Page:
Wednesday, November 19, 2008

I love the sound of breaking glass

A colleague mentioned today how difficult it was to teach Pascal's law in an era when children don't know what a piston is. (Who works on cars anymore?)

I threw out the ol' hit-the-bottle-with-a-rubber-mallet demo which is a lot of fun. I love the sound of breaking glass!

Not sure how well Pascal's law shines through the chaos (and I'm sure there are better ways to demo this), but it's a quick and dirty way to show it.

I wish I could--I don't have time. We need to get through the curriculum.

And he's right. He's teaching a college prep class, and must cover a lot of ground mandated by the state.

I have the luxury of teaching the low level students. No one expects a lot, and as a result, I can get a lot more done. Oh, I have a curriculum, and we have standards, but success at this level means getting through the year without bloodshed or conceptions in the classroom; it helps I'm an administrative write-up miser.

I joked that at least I get to teach science. I'm not sure he was amused, and I don't blame him. But it's true. Teaching science (in the sense of inquiry by the students) takes more time than the current curricula allow.

I can break as many bottles as I need to to rouse up love for Pascal. I can simultaneously drop a bowling ball and a penny a dozen times or more in one period to show that they do, indeed, hit the ground at the same time if released from the same height. And I can practice my craft in the literal sense. Practice this, try that--modify, assess, and modify again.

Evidence I can practice at the low level?

I am starting a wiki project in one of my classes. Not an honors class. Not even a college prep class.

Nope. Level 1 CP Physical Science. (Don't let the "CP" fool you--any class with a name longer than the District of Columbia betrays the subterranean level of the class.)

I can take chances with kids a good chunk of the education world wishes would just go away.

Problems? Oh, yeah!

Anyone who has worked in the basement knows that teaching kids at this level puts a whole new spin to the word "interesting." Sick parents. Nieces to care for. Dying grandparents. Food security issues. A perpetual lack of eyeglasses. Toothaches untended. Glassy eyes.

Tards. Morons. Idiots. Bad. Poor. Stupid. Illegals. Low class. Violent. No boundaries. Dumb.

You hear it often enough, you'd believe it to. And act it.

Do I have problems in my classroom? You bet...even had a, um, minor fire lit under a student's desk last year. (His defense? "It was a laser, I swear!") I had a pregnant true freshman. I've had kids with bruises they'll never explain.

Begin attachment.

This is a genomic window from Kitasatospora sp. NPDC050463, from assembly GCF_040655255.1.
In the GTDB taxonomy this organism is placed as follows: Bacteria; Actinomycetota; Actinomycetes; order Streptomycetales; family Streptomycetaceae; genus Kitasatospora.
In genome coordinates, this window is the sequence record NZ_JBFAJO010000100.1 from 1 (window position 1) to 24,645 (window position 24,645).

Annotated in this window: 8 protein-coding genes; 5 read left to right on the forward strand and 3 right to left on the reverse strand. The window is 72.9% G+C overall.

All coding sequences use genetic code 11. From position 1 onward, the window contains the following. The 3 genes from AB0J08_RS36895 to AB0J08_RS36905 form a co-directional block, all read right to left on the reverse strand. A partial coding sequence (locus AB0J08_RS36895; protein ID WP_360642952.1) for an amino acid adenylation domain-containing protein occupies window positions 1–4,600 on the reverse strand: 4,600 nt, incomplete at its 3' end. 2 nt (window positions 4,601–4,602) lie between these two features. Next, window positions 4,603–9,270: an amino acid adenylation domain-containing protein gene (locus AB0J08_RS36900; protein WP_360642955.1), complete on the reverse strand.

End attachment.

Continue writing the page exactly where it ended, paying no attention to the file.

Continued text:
I'm not going to sugarcoat and romanticize a whole class of kids that knows better than we do that they are not destined for Wall Street, for Harvard, for medicine, law, or even a decent union job at factories long closed.

Charms Candy Company, General Electric, Westinghouse, Scientific Glass--decent wages for hard work, now gone from our town.

I'm not going to get my kids interested in science by waving a blank parchment in front of them. Diplomas matter, as does science education. The mistake is believing that they matter for the same reason.

The Charms Candy photograph is from the Retro Sweet Candy Shop.


Elona Hartjes said...

"I can take chances with kids a good chunk of the education world wishes would just go away."

I can identify with that statement. I find I have more freedom to concentrate on the process and the people when I teach my "at-risk" kids. Content is not King.

Barry Bachenheimer said...

"I can take chances with kids a good chunk of the education world wishes would just go away."

Your quote resonated with me also. It is easy to teach the "honors" kids; they don't need teachers as they could probably teach themselves if they needed to.. In many cases they do.

I also equate this back to NCLB. I had posted a while ago that a district who meets AYP has what I call the "Freedom to Be". The government leaves them alone in terms of sanctions and they can experiment with programs and technology and other methods, while those under the AYP microscope have to implement CAPA standards or endure other punative measures.

In your eyes, working with the lower level kids gives you too, the "Freedom to Be".

Doug Noon said...

To me, taking chances means not doing things we already know are a waste of time. And after we stop doing those things, what's left?


doyle said...

If we eliminated the things we know do not work, and required that the empty time be replaced with something worthwhile, a lot of very comfortable educators (I keep "teachers" reserved for those who actually do) would have to do a lot more than they do now.

A lot more.